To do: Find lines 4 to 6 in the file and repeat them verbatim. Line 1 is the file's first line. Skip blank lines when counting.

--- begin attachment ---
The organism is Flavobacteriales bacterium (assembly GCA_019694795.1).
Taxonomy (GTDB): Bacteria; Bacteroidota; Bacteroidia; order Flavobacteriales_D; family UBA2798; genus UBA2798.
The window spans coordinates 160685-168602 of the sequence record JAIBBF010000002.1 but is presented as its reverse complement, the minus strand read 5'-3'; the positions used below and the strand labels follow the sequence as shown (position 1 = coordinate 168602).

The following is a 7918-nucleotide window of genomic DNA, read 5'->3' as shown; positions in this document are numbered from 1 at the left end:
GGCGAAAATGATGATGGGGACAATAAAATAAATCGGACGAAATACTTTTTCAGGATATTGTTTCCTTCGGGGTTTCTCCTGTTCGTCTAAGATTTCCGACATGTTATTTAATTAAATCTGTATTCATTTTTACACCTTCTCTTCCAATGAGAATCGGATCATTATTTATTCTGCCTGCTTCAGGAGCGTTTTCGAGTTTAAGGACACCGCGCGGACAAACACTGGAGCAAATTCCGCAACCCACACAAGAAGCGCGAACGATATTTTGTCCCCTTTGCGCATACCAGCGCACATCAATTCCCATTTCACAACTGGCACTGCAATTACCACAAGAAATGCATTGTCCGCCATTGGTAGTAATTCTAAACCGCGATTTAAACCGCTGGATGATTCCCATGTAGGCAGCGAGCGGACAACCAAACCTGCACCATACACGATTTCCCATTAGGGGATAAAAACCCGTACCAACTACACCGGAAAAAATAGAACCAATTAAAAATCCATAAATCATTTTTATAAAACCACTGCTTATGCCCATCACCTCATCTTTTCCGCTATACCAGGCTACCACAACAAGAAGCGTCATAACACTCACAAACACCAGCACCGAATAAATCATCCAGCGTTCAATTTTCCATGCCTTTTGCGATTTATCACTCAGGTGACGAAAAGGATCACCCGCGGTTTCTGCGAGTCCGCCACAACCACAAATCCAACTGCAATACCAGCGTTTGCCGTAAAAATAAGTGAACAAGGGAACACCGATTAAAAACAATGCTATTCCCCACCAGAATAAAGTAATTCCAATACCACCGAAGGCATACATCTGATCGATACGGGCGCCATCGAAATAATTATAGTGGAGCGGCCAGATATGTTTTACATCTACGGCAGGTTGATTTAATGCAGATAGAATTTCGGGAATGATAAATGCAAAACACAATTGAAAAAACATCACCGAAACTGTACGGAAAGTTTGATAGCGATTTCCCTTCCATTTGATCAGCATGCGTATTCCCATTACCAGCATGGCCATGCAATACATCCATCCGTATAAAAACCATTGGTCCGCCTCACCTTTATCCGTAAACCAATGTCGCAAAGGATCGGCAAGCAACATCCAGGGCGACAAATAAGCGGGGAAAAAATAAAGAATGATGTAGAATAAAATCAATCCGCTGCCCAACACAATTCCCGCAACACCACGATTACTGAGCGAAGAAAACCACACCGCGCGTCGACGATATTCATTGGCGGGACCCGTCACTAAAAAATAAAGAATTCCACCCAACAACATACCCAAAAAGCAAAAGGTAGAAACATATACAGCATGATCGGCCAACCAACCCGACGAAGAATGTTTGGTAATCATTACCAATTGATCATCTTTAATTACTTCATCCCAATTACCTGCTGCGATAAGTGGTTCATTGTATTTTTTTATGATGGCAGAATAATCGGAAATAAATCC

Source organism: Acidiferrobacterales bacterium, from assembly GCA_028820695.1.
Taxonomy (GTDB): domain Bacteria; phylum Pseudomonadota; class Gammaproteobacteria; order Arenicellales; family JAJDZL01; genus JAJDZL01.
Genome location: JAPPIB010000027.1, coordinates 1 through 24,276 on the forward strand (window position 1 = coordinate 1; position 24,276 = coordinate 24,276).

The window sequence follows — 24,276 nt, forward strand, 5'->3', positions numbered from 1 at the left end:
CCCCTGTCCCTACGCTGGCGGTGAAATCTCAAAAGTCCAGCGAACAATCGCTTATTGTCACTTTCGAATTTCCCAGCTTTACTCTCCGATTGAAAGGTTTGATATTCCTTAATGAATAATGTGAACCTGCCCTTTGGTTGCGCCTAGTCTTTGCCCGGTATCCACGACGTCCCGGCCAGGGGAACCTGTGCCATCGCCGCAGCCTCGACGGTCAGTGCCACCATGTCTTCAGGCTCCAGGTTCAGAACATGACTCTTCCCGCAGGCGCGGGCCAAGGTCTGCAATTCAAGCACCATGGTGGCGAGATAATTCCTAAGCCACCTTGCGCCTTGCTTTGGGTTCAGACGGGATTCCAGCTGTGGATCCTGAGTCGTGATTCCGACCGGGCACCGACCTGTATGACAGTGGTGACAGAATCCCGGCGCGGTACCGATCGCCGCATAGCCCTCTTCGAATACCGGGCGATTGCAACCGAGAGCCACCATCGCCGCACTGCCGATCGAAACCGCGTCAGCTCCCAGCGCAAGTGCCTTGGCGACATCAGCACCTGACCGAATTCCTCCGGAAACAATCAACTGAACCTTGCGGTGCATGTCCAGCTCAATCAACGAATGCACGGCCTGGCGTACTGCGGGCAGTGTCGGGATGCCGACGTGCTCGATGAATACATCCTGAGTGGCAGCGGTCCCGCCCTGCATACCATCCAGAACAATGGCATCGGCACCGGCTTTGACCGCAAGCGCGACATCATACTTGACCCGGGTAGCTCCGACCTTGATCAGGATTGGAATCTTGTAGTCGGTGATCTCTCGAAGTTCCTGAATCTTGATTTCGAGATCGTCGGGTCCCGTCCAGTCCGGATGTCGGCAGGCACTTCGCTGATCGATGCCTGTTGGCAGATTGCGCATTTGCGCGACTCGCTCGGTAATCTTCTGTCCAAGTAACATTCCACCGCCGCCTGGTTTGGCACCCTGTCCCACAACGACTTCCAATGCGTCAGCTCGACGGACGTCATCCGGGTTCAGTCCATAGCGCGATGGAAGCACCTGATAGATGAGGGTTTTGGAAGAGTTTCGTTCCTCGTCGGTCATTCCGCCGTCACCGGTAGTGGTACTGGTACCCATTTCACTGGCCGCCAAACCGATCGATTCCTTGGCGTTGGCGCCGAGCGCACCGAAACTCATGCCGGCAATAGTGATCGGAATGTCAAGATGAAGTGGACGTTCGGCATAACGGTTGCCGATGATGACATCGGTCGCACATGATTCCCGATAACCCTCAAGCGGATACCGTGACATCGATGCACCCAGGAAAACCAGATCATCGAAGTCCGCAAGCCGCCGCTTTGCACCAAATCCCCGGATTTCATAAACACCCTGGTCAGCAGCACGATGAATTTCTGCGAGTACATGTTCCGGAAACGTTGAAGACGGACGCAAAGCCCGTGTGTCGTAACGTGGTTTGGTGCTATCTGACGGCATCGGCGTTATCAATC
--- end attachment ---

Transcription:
The following is a 7918-nucleotide window of genomic DNA, read 5'->3' as shown; positions in this document are numbered from 1 at the left end:
GGCGAAAATGATGATGGGGACAATAAAATAAATCGGACGAAATACTTTTTCAGGATATTGTTTCCTTCGGGGTTTCTCCTGTTCGTCTAAGATTTCCGACATGTTATTTAATTAAATCTGTATTCATTTTTACACCTTCTCTTCCAATGAGAATCGGATCATTATTTATTCTGCCTGCTTCAGGAGCGTTTTCGAGTTTAAGGACACCGCGCGGACAAACACTGGAGCAAATTCCGCAACCCACACAAGAAGCGCGAACGATATTTTGTCCCCTTTGCGCATACCAGCGCACATCAATTCCCATTTCACAACTGGCACTGCAATTACCACAAGAAATGCATTGTCCGCCATTGGTAGTAATTCTAAACCGCGATTTAAACCGCTGGATGATTCCCATGTAGGCAGCGAGCGGACAACCAAACCTGCACCATACACGATTTCCCATTAGGGGATAAAAACCCGTACCAACTACACCGGAAAAAATAGAACCAATTAAAAATCCATAAATCATTTTTATAAAACCACTGCTTATGCCCATCACCTCATCTTTTCCGCTATACCAGGCTACCACAACAAGAAGCGTCATAACACTCACAAACACCAGCACCGAATAAATCATCCAGCGTTCAATTTTCCATGCCTTTTGCGATTTATCACTCAGGTGACGAAAAGGATCACCCGCGGTTTCTGCGAGTCCGCCACAACCACAAATCCAACTGCAATACCAGCGTTTGCCGTAAAAATAAGTGAACAAGGGAACACCGATTAAAAACAATGCTATTCCCCACCAGAATAAAGTAATTCCAATACCACCGAAGGCATACATCTGATCGATACGGGCGCCATCGAAATAATTATAGTGGAGCGGCCAGATATGTTTTACATCTACGGCAGGTTGATTTAATGCAGATAGAATTTCGGGAATGATAAATGCAAAACACAATTGAAAAAACATCACCGAAACTGTACGGAAAGTTTGATAGCGATTTCCCTTCCATTTGATCAGCATGCGTATTCCCATTACCAGCATGGCCATGCAATACATCCATCCGTATAAAAACCATTGGTCCGCCTCACCTTTATCCGTAAACCAATGTCGCAAAGGATCGGCAAGCAACATCCAGGGCGACAAATAAGCGGGGAAAAAATAAAGAATGATGTAGAATAAAATCAATCCGCTGCCCAACACAATTCCCGCAACACCACGATTACTGAGCGAAGAAAACCACACCGCGCGTCGACGATATTCATTGGCGGGACCCGTCACTAAAAAATAAAGAATTCCACCCAACAACATACCCAAAAAGCAAAAGGTAGAAACATATACAGCATGATCGGCCAACCAACCCGACGAAGAATGTTTGGTAATCATTACCAATTGATCATCTTTAATTACTTCATCCCAATTACCTGCTGCGATAAGTGGTTCATTGTATTTTTTTATGATGGCAGAATAATCGGAAATAAATCC

Source organism: Acidiferrobacterales bacterium, from assembly GCA_028820695.1.